Edgy FTSE loiters near 2014 low

<p>FTSE was ‘on the edge’ for most of the session. Almost literally. Whilst the UK’s benchmark stock index only managed a range of 0.64%, it […]</p>

FTSE was ‘on the edge’ for most of the session.

Almost literally.

Whilst the UK’s benchmark stock index only managed a range of 0.64%, it closed at 6482.24, near its weakest levels of the year, having marked a low for 2014 at 6416.72 in February.

Sentiment on the UK’s 100 biggest capitalised stocks started to sour on Monday, after factory gate data from Europe’s largest economy, Germany, showed a 5.7% fall in August, after a 4.9% climb in July.

A reading of industrial output from the same region a day later was further confirmation that the area thought to have weathered the wider European slowdown better than its neighbours, was starting to struggle.

The International Monetary Fund’s (IMF) downgrade of its global growth forecasts, including Germany’s were a moot point, by the time they were announced later on Tuesday.

All major stock markets suffered on the economic news, but the UK’s benchmark index had already been trading relatively weakly versus its German counterpart, the DAX30 benchmark index, before this week.

FTSE 100 is up just 0.7% over the last 52 weeks, Germany’s DAX30 benchmark index is up 5.1%.

British investors probably have in mind the double-edged sword of the UK’s relatively robust economic come-back compared to Europe. The problem with it is that the Bank of England has signalled it could raise rates and end its asset-purchase programme in the wake of the UK’s improving economic picture, spooking investors.


Spectre of Ebola as Fed minutes reveal growth worries

The first case of Ebola infection in the US, which emerged this week, also seemed to perturb global markets.

Whilst the case was highly contained, markets can’t seem to shake off the horrific spectre of a wider contagion in the West, no matter how improbable such an eventuality might be.

The death of the US Ebola victim, Thomas Eric Duncan, reported on Wednesday afternoon, could potentially unsettle markets further.

Add the US dollar continuing to drift upwards today, with the implied hampering effect on US company earnings, right on time (at least for sentiment) at the start of the third-quarter earnings season.

Finally, the Federal Reserve’s minutes from its most recent Federal Open Market Committee policy-meeting released a short time ago showed that a few Fed officials “noted that economic growth over the medium term might be slower than they expected if foreign economic growth came in weaker than anticipated”.


Markets were on the lookout for any indications by Fed members on the timing of a potential rate hike next year. If such a signal had been present in the discussions, the dollar would probably have advanced further.

However, the emphasis of the minutes on growth concerns and the lack of a discernible hint on policy timing have softened the dollar across the board, this evening

Intercontinental Exchange’s ICE US Dollar Futures contracts have slipped into the red, having been trading higher before the release of the Fed minutes.


FTSE Future ticks up on Fed minutes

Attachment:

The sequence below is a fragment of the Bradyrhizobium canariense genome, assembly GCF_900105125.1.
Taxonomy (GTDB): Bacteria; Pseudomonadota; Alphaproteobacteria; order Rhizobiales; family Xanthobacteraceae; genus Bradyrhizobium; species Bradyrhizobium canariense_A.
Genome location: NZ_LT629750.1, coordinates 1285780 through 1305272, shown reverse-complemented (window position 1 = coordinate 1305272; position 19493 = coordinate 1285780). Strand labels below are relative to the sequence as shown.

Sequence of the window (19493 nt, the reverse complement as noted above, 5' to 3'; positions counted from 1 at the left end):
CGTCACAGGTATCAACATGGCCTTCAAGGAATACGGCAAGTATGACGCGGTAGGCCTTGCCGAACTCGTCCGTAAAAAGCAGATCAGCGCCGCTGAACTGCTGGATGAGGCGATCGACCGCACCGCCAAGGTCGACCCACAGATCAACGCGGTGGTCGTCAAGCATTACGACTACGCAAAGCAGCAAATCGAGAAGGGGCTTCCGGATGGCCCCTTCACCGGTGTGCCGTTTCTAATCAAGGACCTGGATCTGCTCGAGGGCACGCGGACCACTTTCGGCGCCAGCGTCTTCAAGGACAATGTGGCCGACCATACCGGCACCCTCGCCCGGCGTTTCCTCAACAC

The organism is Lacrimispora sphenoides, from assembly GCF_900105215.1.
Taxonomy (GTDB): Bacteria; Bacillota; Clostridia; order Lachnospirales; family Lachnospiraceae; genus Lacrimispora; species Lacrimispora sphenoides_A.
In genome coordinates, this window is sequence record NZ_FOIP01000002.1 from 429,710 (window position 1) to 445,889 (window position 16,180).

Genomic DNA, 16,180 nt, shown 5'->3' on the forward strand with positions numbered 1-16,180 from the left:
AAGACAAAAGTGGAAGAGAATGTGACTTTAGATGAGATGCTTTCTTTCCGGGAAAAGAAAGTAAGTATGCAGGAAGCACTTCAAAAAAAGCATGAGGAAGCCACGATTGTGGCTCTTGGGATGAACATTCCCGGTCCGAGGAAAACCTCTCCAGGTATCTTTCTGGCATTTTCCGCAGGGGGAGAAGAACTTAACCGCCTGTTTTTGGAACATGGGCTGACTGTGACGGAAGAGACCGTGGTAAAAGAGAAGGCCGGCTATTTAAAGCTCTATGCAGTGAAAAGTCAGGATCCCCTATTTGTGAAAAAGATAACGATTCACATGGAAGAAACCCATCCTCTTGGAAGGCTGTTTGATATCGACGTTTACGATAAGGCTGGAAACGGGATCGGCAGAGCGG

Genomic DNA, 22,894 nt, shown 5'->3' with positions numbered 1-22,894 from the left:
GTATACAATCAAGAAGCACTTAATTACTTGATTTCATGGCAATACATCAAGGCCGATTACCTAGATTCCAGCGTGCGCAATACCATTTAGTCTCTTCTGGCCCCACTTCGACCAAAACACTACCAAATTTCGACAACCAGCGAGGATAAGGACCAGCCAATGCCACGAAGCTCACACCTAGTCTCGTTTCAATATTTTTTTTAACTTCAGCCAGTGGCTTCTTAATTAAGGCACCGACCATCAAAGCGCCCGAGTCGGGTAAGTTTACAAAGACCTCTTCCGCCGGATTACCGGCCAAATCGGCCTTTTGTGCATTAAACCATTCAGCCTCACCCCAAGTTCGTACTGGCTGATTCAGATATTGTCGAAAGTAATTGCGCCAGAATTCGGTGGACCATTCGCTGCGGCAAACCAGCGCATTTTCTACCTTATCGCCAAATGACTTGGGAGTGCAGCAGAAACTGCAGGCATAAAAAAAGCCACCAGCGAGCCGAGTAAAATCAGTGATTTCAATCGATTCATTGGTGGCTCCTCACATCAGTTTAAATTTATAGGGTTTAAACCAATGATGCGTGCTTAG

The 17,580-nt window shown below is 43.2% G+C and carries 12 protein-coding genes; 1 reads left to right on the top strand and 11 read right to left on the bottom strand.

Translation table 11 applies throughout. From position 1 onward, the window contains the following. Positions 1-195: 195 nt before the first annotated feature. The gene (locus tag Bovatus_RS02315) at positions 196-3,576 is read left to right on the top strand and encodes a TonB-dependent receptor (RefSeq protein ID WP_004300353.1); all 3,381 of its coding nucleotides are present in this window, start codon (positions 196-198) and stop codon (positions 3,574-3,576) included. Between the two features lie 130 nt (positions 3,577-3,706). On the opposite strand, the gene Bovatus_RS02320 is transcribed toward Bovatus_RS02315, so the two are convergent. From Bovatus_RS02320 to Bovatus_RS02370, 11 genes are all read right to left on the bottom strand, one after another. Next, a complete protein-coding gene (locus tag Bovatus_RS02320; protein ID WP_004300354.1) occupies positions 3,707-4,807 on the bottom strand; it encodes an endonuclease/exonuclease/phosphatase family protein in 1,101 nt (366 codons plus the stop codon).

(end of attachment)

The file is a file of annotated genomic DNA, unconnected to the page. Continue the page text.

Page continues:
As for the FTSE 100, the most relevant futures market referencing the UK benchmark is the LIFFE (London International Financial Futures Exchange) FTSE Index.

The current ‘front-month’ (most traded) contract is set to expire on 19th December.

Its hourly chart shows the contract breaking back above 50 and 100-day moving averages this evening, having been becalmed beneath those levels earlier on Tuesday.

I’ve added a line where the relevant FTSE futures contract at the time bounced hard on 8th August 2014.

If the current futures rally doesn’t take the contract out of the downtrend channel, the pivot line could serve as support (and resistance if the contract falls back underneath the line.)


Build your confidence risk free
Join our live webinars for the latest analysis and trading ideas. Register now

StoneX Financial Ltd (trading as “City Index”) is an execution-only service provider. This material, whether or not it states any opinions, is for general information purposes only and it does not take into account your personal circumstances or objectives. This material has been prepared using the thoughts and opinions of the author and these may change. However, City Index does not plan to provide further updates to any material once published and it is not under any obligation to keep this material up to date. This material is short term in nature and may only relate to facts and circumstances existing at a specific time or day. Nothing in this material is (or should be considered to be) financial, investment, legal, tax or other advice and no reliance should be placed on it.

No opinion given in this material constitutes a recommendation by City Index or the author that any particular investment, security, transaction or investment strategy is suitable for any specific person. The material has not been prepared in accordance with legal requirements designed to promote the independence of investment research. Although City Index is not specifically prevented from dealing before providing this material, City Index does not seek to take advantage of the material prior to its dissemination. This material is not intended for distribution to, or use by, any person in any country or jurisdiction where such distribution or use would be contrary to local law or regulation.

For further details see our full non-independent research disclaimer and quarterly summary.